Thursday, 16 January 2020

Japanuary: Vengeance Is Mine (1979)

I really enjoyed Vengeance Is Mine, I am going out of my way to say that now, before I get myself too distracted with talk about things that aren't shown, or made immediately obvious, onscreen.

The film itself, you see, is relatively simple. Based on the novel by Ryûzô Saki, which was based on true events, it's the tale of a man, Iwao Enokizu, who became a wanted serial killer in Japan. Although not used in any way to justify what Iwao has become, we also see his background, in terms of the strained relationship he has with his father (Rentarô Mikuni), the long period of illness for his mother (Chôchô Miyako), and the turbulent time he has with his wife, Kazuko (Mitsuko Baishô). Closer to the present day, Iwao assumes a new identity while living at an inn run by the wily Hisano (Nijiko Kiyokawa), a woman not above essentially pimping out her daughter, Haru (Mayumi Ogawa).

Things begin with the capture of Iwao, there's no big surprise in where things are heading for the rest of the movie, and you then get a sequence that leads to a couple of grisly deaths. But that's it, for some time. Director Shôhei Imamura seems to know that a shock is required near the beginning, a depiction of the harsh crimes that Iwao is capable of, allowing him to then take us on the rest of the journey with a constant inability to predict just how Iwao will deal with people around him.

The performances are all very good. Ken Ogata plays Iwao, and he seems to fluctuate between keeping everything bottled inside in an unreadable way and unleashing his rage in an uncontrolled desire to just kill off whoever has caused his latest episode of feeling unsettled. Mikuni and Miyako both do well, and the former has much more to do onscreen, but the best moments come from the younger female characters, with both Baishô and Ogawa excelling as two young women who have their lives irrevocably altered by their relationship with Iwao. Kiyokawa is also very good, playing her character with a mix of shrewd cunning and the sort of short-sightedness that comes from expecting other humans to act like normal humans.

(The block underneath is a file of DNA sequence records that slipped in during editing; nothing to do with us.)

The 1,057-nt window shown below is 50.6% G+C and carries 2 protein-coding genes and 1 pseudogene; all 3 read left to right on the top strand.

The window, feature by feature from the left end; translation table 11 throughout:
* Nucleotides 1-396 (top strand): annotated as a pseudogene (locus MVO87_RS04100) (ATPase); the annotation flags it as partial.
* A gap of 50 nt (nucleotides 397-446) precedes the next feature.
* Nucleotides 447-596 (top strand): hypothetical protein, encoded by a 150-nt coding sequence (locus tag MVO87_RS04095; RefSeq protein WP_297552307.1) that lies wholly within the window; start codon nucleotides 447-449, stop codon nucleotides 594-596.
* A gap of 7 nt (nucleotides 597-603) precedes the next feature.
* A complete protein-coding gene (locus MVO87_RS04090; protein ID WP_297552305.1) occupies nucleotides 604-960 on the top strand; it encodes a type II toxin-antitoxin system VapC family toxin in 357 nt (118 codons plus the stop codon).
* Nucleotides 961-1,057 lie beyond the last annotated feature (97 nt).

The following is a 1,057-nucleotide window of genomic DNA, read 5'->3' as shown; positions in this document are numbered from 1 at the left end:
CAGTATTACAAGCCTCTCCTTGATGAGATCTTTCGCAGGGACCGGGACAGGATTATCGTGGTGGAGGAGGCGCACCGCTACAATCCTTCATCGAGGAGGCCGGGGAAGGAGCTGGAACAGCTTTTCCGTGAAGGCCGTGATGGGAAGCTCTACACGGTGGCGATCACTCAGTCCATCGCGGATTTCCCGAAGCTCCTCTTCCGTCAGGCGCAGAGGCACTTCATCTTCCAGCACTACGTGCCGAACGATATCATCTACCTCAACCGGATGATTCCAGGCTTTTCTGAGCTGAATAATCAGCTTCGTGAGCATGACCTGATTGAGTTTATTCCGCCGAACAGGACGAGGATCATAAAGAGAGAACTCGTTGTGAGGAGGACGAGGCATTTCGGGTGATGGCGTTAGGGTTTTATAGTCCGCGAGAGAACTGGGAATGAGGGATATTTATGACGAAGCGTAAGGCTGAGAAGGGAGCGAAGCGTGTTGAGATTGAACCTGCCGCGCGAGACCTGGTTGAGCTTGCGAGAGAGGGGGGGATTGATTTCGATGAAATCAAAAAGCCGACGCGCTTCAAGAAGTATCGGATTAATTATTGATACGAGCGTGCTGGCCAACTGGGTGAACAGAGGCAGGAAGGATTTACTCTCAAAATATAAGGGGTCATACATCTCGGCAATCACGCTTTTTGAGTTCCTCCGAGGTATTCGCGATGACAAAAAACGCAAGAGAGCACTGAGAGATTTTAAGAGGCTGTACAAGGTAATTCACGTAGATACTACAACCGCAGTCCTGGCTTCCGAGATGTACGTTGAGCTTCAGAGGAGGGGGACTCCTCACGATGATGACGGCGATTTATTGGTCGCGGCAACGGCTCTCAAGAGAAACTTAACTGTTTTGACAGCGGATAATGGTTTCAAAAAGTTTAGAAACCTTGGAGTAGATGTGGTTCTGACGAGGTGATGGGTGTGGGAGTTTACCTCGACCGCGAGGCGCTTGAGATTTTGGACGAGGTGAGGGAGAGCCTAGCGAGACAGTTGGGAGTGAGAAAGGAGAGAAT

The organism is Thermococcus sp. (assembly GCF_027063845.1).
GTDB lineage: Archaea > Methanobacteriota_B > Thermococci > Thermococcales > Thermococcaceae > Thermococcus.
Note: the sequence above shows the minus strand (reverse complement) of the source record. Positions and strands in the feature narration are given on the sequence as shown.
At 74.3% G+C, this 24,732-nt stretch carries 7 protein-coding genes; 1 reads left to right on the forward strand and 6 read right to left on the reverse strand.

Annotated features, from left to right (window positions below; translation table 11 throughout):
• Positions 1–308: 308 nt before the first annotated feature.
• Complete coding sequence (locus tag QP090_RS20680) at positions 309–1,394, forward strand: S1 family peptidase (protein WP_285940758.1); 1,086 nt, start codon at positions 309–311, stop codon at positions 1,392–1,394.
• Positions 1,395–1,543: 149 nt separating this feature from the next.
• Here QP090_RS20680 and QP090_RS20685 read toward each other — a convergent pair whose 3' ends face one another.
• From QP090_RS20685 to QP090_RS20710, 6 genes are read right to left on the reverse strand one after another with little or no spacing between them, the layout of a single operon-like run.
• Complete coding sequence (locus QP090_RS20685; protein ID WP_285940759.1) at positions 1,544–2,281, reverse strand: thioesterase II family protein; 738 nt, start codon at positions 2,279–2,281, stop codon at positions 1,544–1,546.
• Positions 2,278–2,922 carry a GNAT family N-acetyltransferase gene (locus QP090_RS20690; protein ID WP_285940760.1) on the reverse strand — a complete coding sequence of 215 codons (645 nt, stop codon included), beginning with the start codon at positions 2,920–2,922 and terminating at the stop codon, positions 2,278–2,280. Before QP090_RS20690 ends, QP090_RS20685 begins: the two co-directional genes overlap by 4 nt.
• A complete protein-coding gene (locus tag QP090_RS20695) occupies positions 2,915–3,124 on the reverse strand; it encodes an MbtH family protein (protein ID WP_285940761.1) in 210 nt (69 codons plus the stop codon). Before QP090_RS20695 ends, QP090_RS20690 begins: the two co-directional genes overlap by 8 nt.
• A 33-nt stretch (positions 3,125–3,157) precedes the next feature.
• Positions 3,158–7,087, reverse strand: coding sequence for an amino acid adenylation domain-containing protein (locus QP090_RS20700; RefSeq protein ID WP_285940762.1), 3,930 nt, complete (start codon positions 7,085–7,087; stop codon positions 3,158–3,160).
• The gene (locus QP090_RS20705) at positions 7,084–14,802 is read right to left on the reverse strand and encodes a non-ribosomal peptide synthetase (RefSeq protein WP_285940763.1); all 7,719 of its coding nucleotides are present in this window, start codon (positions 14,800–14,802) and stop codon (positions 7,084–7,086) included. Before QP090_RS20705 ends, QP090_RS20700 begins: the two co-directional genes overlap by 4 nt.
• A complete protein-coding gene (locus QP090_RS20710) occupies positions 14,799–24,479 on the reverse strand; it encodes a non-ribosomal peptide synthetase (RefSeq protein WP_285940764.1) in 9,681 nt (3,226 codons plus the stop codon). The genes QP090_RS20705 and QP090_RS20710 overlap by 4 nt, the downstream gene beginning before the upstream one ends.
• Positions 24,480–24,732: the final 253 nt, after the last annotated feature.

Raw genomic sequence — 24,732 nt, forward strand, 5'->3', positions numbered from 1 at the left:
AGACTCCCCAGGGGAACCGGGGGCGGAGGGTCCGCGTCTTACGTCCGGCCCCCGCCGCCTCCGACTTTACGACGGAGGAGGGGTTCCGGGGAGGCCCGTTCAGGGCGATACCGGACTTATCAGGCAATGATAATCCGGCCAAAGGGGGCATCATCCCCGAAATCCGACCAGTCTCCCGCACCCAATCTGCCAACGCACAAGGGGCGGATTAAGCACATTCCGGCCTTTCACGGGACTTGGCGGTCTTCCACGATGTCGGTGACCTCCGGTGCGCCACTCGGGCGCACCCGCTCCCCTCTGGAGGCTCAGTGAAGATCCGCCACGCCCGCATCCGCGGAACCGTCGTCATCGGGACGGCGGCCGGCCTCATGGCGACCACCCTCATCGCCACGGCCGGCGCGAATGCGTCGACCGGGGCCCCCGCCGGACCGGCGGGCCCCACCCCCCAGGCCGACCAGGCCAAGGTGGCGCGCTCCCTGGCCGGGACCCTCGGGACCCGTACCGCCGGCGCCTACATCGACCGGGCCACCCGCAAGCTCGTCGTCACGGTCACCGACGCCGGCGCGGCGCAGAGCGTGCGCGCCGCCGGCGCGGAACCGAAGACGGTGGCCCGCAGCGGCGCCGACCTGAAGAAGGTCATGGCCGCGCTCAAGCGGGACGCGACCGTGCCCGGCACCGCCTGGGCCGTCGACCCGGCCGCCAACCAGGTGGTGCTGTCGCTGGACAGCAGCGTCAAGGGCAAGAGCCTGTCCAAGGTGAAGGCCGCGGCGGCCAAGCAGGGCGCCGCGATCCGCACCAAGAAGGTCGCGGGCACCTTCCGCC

Coming back to make a narrative feature after about a decade of documentary film-making, Vengeance Is Mine may not just be the title of the film, it may be a defiant statement from Imamura, who seems intent on reminding audiences just what potential great movies they may have missed out on during the preceding years. It's also, and this is a highly arguable point, a title that I have taken to refer to someone else in the film. Iwao is not getting vengeance, his killing is so random and "unsatisfying", and nobody else in the film comes out of things with the feeling of any clear victory. But there's one person who keeps being the victim, despite never being killed, and it feels like there's something working to wreak vengeance upon them, specifically. This becomes clear in a number of scenes throughout the film, and notably in the odd final few shots.

I've yet to dig much more into the filmography of Imamura, having only seen this and one other film (The Ballad Of Narayama, enjoyable but underwhelming for me), but I have a lovely boxset that I will keep working through, even if it takes me years to do so, and hope more of his films are as interesting and thought-provoking as this one, which takes a standard serial killer thriller template and uses it to explore so much more.


You can buy the movie here.
Americans can pick it up here.

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